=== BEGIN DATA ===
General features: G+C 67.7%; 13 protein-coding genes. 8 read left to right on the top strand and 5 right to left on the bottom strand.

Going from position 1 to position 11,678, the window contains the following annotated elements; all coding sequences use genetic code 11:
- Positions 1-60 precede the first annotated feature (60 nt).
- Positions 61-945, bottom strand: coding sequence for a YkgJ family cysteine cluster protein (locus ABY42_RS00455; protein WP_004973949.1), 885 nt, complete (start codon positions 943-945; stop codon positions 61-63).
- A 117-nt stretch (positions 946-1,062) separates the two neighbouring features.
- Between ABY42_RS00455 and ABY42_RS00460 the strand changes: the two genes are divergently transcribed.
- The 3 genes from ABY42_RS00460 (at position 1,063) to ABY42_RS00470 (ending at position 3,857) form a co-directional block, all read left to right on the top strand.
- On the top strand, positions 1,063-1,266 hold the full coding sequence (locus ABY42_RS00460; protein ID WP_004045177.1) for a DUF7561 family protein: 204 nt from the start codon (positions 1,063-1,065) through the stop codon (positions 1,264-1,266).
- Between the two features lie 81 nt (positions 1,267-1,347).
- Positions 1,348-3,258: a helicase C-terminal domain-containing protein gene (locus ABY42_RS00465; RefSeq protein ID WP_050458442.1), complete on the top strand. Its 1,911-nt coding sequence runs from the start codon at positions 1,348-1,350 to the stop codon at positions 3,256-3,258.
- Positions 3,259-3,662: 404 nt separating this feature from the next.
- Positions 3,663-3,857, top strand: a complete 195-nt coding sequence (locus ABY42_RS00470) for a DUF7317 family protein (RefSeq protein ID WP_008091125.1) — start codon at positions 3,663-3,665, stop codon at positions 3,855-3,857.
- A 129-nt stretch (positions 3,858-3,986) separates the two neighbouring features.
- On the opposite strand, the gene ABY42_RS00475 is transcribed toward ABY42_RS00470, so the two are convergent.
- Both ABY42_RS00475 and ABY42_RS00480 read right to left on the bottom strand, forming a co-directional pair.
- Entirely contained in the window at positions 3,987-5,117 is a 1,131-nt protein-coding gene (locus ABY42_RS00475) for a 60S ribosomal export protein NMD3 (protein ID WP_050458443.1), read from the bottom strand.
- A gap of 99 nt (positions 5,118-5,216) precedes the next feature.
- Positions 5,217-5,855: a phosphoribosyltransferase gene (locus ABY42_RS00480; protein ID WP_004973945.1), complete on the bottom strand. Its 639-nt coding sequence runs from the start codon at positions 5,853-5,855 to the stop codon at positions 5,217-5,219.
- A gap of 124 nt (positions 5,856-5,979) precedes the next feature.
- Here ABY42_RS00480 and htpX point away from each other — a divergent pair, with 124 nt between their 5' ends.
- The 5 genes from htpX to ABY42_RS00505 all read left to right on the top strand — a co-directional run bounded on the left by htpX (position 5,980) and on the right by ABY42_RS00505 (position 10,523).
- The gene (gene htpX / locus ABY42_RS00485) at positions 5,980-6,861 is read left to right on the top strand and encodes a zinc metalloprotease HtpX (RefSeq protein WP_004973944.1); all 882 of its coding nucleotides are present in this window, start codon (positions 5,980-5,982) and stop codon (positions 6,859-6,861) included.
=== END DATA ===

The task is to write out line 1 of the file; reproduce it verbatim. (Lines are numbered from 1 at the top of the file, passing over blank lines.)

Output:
General features: G+C 67.7%; 13 protein-coding genes. 8 read left to right on the top strand and 5 right to left on the bottom strand.